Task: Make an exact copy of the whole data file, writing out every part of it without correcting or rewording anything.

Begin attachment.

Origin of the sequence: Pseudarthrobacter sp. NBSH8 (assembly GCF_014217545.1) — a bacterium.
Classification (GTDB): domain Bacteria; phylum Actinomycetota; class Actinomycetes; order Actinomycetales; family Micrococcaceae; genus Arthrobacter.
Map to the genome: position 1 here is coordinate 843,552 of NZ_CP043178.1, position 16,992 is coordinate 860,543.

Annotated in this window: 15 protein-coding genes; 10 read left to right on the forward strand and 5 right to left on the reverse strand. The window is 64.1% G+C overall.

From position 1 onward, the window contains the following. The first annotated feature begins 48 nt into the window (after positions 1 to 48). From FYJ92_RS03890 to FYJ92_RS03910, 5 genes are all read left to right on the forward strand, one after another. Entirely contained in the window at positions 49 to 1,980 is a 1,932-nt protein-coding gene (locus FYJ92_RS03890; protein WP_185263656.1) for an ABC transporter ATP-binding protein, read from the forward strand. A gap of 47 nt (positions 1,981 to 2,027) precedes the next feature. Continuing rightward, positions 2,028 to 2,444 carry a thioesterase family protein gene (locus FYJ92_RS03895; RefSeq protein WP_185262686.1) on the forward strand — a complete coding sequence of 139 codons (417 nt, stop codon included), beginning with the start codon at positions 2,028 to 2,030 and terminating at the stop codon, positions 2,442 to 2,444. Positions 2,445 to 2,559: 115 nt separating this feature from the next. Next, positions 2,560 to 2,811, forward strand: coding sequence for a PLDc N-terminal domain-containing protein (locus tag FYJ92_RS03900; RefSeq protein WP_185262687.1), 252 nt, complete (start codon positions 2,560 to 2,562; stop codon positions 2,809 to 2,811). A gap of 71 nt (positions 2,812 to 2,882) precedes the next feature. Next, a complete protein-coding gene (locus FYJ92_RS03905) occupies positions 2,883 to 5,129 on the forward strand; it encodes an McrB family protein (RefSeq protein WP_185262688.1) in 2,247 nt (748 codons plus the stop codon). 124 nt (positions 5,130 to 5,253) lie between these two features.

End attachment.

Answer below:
Origin of the sequence: Pseudarthrobacter sp. NBSH8 (assembly GCF_014217545.1) — a bacterium.
Classification (GTDB): domain Bacteria; phylum Actinomycetota; class Actinomycetes; order Actinomycetales; family Micrococcaceae; genus Arthrobacter.
Map to the genome: position 1 here is coordinate 843,552 of NZ_CP043178.1, position 16,992 is coordinate 860,543.

Annotated in this window: 15 protein-coding genes; 10 read left to right on the forward strand and 5 right to left on the reverse strand. The window is 64.1% G+C overall.

From position 1 onward, the window contains the following. The first annotated feature begins 48 nt into the window (after positions 1 to 48). From FYJ92_RS03890 to FYJ92_RS03910, 5 genes are all read left to right on the forward strand, one after another. Entirely contained in the window at positions 49 to 1,980 is a 1,932-nt protein-coding gene (locus FYJ92_RS03890; protein WP_185263656.1) for an ABC transporter ATP-binding protein, read from the forward strand. A gap of 47 nt (positions 1,981 to 2,027) precedes the next feature. Continuing rightward, positions 2,028 to 2,444 carry a thioesterase family protein gene (locus FYJ92_RS03895; RefSeq protein WP_185262686.1) on the forward strand — a complete coding sequence of 139 codons (417 nt, stop codon included), beginning with the start codon at positions 2,028 to 2,030 and terminating at the stop codon, positions 2,442 to 2,444. Positions 2,445 to 2,559: 115 nt separating this feature from the next. Next, positions 2,560 to 2,811, forward strand: coding sequence for a PLDc N-terminal domain-containing protein (locus tag FYJ92_RS03900; RefSeq protein WP_185262687.1), 252 nt, complete (start codon positions 2,560 to 2,562; stop codon positions 2,809 to 2,811). A gap of 71 nt (positions 2,812 to 2,882) precedes the next feature. Next, a complete protein-coding gene (locus FYJ92_RS03905) occupies positions 2,883 to 5,129 on the forward strand; it encodes an McrB family protein (RefSeq protein WP_185262688.1) in 2,247 nt (748 codons plus the stop codon). 124 nt (positions 5,130 to 5,253) lie between these two features.